What are White-Collar Crimes?

Nov 23, 2020
by Adler Markoff & Associates

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    What are White-Collar Crimes?

    When most people think of the word “crime,” something inherently violent (such as murder and assault) comes to mind. With the amount of crimes shows on T.V., that is understandable. However, not all crime is violent. Some crimes are more discreet and tougher to identify. White-collar crimes are not violent in nature, but they do leave lasting impacts on those affected.

    White-collar crimes come in many forms. For many people, the scandal involving Enron is what they image white-collar crimes to be. However, these crimes can occur on a much smaller scale, as well. Something as simple as an employee writing themselves a company check for personal expenses is an example of a white-collar crime.

    Often, these crimes are financially driven, often referred to as “economic crimes.” While no one is physically hurt (in most cases), the impacts these crimes leave can affect hundreds of people. Those who commit white-collar crimes do so with the intent of taking money or property from the rightful owner for their own personal gain.

    Even with the case of Enron and popular movies like Wolf of Wall Street, there is still a lot about white-collar crimes that most people don’t understand. These cases are incredibly complex, involving various moving parts and large sums of money.

    The Oklahoma criminal defense attorneys at AMA Law have more than 100 years of combined experience representing clients throughout Oklahoma in a wide range of white-collar crimes cases. With our knowledge and resources, our white-collar crime attorneys can successfully help you with your case. Give us a call to learn how we can help.

    Defining White-Collar Crimes

    As mentioned earlier, white-collar crimes are not violent crimes. Instead, these crimes often involve the theft of large sums of money. Those who commit these crimes are financially driven, taking money or property from others for their own personal gain. While these crimes are non-violent, that does not mean they are victimless. The impact of stealing such large sums of money or property causes countless people to suffer hardships.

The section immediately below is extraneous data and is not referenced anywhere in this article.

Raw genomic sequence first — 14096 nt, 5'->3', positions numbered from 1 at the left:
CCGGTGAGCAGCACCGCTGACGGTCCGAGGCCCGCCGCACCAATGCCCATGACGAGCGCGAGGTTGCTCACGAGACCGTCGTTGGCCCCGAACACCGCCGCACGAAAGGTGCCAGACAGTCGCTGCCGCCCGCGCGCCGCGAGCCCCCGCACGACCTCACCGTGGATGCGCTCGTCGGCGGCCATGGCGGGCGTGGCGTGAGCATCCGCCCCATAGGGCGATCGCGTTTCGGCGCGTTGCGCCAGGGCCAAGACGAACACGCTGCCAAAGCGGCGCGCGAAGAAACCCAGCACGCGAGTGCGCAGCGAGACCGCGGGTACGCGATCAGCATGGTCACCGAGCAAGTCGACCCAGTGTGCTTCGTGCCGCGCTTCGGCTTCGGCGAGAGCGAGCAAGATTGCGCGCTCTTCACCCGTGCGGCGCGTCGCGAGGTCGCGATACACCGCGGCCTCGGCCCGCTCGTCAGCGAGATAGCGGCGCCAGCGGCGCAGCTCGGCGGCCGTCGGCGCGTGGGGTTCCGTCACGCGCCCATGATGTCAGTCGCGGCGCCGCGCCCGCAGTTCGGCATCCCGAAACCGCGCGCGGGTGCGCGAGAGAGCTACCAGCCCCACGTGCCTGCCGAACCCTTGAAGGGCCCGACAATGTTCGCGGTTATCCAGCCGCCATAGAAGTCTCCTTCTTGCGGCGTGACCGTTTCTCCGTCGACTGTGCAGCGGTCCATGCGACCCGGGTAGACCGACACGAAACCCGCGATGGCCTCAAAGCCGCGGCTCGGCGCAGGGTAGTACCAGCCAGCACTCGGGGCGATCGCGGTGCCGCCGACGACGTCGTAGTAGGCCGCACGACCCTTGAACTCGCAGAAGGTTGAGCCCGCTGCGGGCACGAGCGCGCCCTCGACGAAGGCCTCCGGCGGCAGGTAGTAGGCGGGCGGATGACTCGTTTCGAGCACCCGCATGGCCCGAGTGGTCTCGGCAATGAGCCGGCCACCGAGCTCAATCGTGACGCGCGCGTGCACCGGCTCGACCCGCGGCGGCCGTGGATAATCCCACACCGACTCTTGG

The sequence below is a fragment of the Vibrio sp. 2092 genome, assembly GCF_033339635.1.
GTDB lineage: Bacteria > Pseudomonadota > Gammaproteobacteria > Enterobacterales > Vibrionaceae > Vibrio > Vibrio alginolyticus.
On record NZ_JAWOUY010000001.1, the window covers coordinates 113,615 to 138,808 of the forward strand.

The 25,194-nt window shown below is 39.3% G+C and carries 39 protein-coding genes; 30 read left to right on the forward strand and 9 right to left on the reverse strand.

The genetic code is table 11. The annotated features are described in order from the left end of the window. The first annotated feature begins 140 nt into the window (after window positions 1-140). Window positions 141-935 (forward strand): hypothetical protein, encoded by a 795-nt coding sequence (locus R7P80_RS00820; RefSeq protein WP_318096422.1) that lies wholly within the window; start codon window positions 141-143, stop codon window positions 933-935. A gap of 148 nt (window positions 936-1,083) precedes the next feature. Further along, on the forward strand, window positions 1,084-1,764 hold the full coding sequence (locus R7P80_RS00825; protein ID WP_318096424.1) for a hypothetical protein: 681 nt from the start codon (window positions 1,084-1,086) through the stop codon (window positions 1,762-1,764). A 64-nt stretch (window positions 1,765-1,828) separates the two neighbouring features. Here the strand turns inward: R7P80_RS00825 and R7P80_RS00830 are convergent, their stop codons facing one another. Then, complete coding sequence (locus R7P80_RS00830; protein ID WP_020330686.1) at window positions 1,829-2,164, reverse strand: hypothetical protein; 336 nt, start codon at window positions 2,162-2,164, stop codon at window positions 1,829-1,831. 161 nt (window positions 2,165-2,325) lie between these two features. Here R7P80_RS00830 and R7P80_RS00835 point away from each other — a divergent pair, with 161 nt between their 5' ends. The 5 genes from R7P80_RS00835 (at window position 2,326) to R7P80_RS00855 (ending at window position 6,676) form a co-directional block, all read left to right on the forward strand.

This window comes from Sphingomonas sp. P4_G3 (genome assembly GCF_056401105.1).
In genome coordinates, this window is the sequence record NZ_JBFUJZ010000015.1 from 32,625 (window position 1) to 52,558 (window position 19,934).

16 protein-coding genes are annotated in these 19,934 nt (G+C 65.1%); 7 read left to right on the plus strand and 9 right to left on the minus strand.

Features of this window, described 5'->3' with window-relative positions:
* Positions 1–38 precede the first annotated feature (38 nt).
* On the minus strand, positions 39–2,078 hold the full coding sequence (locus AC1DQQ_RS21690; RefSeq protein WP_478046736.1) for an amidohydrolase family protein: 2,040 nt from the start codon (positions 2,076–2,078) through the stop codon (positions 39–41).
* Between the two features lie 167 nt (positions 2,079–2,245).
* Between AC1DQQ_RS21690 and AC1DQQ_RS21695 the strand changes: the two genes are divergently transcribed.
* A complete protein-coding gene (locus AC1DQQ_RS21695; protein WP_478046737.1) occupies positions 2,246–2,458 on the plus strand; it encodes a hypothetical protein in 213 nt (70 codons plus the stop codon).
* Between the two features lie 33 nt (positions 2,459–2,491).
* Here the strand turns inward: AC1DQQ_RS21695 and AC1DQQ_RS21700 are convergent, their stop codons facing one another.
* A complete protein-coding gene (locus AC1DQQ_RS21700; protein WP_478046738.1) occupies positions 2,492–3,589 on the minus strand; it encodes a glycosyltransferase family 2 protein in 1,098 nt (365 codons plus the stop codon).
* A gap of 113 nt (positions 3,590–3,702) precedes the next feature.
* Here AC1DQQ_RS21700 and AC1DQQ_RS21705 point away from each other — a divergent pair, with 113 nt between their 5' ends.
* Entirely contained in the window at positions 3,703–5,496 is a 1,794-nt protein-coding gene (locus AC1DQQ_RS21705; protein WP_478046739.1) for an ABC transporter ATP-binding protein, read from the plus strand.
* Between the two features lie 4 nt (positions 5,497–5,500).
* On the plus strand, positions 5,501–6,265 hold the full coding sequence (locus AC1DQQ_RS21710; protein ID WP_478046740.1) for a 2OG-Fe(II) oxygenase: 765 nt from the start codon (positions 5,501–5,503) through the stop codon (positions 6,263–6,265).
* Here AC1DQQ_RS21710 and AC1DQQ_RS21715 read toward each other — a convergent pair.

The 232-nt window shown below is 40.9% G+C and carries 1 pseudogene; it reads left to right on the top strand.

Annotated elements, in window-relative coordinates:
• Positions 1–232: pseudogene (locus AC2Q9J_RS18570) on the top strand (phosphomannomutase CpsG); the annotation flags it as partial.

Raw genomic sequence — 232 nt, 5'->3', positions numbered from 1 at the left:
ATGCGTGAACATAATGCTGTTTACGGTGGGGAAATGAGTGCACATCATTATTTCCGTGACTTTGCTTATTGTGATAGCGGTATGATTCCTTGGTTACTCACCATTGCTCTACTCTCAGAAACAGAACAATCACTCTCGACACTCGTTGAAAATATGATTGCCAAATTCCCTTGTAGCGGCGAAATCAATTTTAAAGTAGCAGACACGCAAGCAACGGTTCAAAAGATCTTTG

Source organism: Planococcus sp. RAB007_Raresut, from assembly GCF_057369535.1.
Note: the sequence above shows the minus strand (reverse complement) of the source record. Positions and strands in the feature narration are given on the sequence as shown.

Anyone from business executives to low-level employees can commit these crimes. Cases can involve upwards of millions of dollars or sums as small as a couple hundred at a time. In fact, the costliest white-collar crimes occur in small organizations with less than 100 employees.

    Often, these crimes involve perpetrators who did not commit their first criminal act until their late 30s. These actions aren’t just one-time acts. A person commits the crime and gets away with it, which makes them think they continue to keep getting away with it.

    White-collar crimes can come in many different shapes and forms, affecting people in different ways.

    Types of White-Collar Crimes 

    No two white-collar crimes are the same. Regardless, the legal system considers these crimes federal crimes due to their direct effect on the national economy and an individual’s financial status.

    With that said, you can break white-collar crimes into two distinct categories: fraud-related and theft-related. Some of the most common types of white-collar crimes include:


    • Securities fraud: when someone makes an inaccurate statement about a company or values a stock inaccurately, causing others to make financial decisions based on these statements (such as insider trading)